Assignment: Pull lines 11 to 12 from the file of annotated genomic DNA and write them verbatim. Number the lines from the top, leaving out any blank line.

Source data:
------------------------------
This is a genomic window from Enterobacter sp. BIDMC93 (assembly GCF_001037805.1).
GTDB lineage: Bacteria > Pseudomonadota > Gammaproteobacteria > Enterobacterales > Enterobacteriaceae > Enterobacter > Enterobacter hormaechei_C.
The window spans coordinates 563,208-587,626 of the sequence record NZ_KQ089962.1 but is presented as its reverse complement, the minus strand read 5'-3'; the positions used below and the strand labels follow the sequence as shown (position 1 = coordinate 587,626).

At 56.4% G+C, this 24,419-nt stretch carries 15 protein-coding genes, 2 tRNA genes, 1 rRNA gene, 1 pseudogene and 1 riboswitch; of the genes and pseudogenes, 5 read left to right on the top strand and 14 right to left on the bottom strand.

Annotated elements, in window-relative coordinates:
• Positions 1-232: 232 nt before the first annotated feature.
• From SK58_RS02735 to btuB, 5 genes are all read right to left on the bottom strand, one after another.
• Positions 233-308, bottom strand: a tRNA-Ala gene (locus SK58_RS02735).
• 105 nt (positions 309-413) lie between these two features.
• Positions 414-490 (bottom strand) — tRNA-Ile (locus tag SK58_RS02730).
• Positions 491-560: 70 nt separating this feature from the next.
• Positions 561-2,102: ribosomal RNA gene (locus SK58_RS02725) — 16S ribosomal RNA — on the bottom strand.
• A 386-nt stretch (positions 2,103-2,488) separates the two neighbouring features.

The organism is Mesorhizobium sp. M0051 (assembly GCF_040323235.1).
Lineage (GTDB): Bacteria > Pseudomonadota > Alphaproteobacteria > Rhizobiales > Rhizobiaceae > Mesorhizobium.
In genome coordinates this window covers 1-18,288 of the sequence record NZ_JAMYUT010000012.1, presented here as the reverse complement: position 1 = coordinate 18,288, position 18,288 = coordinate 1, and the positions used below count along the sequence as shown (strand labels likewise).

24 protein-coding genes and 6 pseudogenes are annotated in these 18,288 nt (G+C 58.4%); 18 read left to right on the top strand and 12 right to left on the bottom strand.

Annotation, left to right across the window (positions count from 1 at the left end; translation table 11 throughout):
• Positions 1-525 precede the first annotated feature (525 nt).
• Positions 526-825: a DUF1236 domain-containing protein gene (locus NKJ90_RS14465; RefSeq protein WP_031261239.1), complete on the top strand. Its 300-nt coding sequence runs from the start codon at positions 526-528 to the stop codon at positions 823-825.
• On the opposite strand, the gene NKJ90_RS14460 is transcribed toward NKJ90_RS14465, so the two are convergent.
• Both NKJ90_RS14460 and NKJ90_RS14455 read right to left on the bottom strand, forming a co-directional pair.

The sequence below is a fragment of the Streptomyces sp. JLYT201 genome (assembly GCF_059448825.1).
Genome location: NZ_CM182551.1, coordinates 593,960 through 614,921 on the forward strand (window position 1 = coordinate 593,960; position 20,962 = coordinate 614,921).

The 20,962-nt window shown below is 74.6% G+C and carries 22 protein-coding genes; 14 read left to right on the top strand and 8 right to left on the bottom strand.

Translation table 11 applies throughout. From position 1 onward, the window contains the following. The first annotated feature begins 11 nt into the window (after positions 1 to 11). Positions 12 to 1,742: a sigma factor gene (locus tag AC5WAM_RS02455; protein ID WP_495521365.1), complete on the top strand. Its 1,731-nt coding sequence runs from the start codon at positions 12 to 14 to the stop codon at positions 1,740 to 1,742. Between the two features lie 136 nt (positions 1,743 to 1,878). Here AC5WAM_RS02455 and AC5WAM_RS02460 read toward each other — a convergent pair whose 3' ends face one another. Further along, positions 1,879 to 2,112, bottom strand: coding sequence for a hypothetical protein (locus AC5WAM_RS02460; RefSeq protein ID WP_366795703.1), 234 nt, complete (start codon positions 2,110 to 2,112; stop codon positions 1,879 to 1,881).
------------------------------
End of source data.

• Positions 491-560: 70 nt separating this feature from the next.
• Positions 561-2,102: ribosomal RNA gene (locus SK58_RS02725) — 16S ribosomal RNA — on the bottom strand.